# Finding transfer function by linear system

Here's the system: $$\begin{cases} z(t)=h_1(t)*x(t) \\ w(t)=z(t)+h_3(t)*y(t) \\ y(t)=h_2(t)*w(t) \end{cases}$$ And $$\begin{cases} h_1(t)=\exp(-3t)u(t-t_0) \text{, with t_0 positive} \\ h_2(t)=\exp(-t)u(t) \\ h_3(t)=\exp(-5t)u(t) \end{cases}$$

I want to find transfer function $$\Y(s)/X(s)\$$ by Laplace transform. So I've tried it and this is what I've got so far: \begin{align} Z(s) &= H_1(s)X(s) = X(s)/(s+3) \\ W(s) &= Z(s)+H_3(s)Y(s) = H_2(s)W(s) = \frac{X(s)}{(s+3)} + \frac{Y(s)}{(s+5)} \\ Y(s) &= H_2(s)W(s) = \frac{W(s)}{(s+1)} \end{align} I can't seem to find $$\Y(s)\$$ and $$\W(s)\$$ values, because when I replace $$\Y(s)\$$ with its value in $$\W(s)\$$ function, $$\W(s)\$$ will eventually be cancelled out and so $$\W(s)\$$ will never be found, same goes for $$\Y(s)\$$. Is there something wrong so far or else what can I do to find $$\Y(s)/X(s)\$$?

assuming those "*" symbols are convolution, just algebra, no? \begin{align} Z(s) &= H_1(s)X(s) \\ W(s) &= Z(s)+H_3(s)Y(s) => W(s) = H_1(s)X(s)+H_3(s)Y(s) \\ Y(s) &= H_2(s)W(s) => \frac{Y(s)}{H_2(s)} \end{align}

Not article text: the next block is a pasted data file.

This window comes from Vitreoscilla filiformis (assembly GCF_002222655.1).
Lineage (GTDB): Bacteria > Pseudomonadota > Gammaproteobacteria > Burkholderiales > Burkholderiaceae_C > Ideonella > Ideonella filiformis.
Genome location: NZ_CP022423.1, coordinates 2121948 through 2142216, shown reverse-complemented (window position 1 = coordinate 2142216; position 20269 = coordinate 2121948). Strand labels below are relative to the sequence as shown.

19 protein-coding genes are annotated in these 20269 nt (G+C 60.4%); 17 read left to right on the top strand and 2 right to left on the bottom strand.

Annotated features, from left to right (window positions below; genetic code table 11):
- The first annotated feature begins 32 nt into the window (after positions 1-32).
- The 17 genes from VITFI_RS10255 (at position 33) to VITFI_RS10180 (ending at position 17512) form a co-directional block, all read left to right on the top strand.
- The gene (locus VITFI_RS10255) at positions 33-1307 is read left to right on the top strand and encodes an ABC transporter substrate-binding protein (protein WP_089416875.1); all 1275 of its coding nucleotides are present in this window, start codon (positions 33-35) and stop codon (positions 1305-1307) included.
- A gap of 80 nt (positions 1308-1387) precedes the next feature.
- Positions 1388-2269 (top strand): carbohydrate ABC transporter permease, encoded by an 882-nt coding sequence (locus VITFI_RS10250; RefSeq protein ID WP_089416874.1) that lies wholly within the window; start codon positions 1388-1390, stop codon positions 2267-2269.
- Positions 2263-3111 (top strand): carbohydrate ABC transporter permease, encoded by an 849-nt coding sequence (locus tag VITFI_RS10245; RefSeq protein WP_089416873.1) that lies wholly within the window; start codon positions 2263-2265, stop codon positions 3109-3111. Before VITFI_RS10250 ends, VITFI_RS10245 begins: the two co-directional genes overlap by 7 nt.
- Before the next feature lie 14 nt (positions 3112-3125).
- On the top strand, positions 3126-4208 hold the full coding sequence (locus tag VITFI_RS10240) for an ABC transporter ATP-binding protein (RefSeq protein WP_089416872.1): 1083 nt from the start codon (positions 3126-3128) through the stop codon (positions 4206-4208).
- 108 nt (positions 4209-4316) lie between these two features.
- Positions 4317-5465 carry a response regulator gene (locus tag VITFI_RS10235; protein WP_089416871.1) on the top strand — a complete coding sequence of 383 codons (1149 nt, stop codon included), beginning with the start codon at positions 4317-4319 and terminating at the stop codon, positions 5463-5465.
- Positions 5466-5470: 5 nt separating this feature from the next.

\begin{align} \frac{Y(s)}{H_2(s)} = H_1(s)X(s)+H_3(s)Y(s) \\ Y(\frac{1}{H(s)}-H_3(s)) = H_1(s)X(s) \\ \frac{Y(s)}{X(s)} => \frac{H_1(s)}{\frac{1}{H_2(s)}-H_3(s)} \end{align}

• Please use latex or text when posting equations Commented Feb 14, 2021 at 0:00
• thank you for updating it, but IMHO it was equally legible before, and adding all the (s) just clutters it. Commented Feb 14, 2021 at 0:52
• Well, the site flagged it as low quality, I could have just deleted the answer, but I thought I'd give it a second chance. To reiterate: images are not preferred. The (s) follow the format of the OP Commented Feb 14, 2021 at 1:07
• @Voltage Spike - again, I appreciate all the time you're putting into making it better, but it's some kid's homework problem. We're all doing this in the spirit of sharing information. Commented Feb 14, 2021 at 4:35
• I'm not really interested in formatting the homework, I'd appreciate it if you wouldn't post images and format the questions that is all, my intention was to show how to use latex Thanks Commented Feb 14, 2021 at 4:35

You have: y(t)=h2(t) * w(t) and w(t)=z(t)+h3(t) * y(t) That implies an equation which has w(t) in both sides; => w(t)=z(t)+h3(t) * (h2(t) * w(t))

In Laplace domain convolutions become multiplications: W = Z + (H3)(H2)W

You solve W from that equation. W = Z/(1-(H3)(H2))

Initially you had Z=X/(s+3) , H3=1/(s+5), H2=1/(s+1). Inserting these gives W as X multiplied by a rational function of s. I guess that's wanted. One multiplicand term more and you have also Y.

The problem: You had never solved the equations. Repeating substitutions lead to nothing.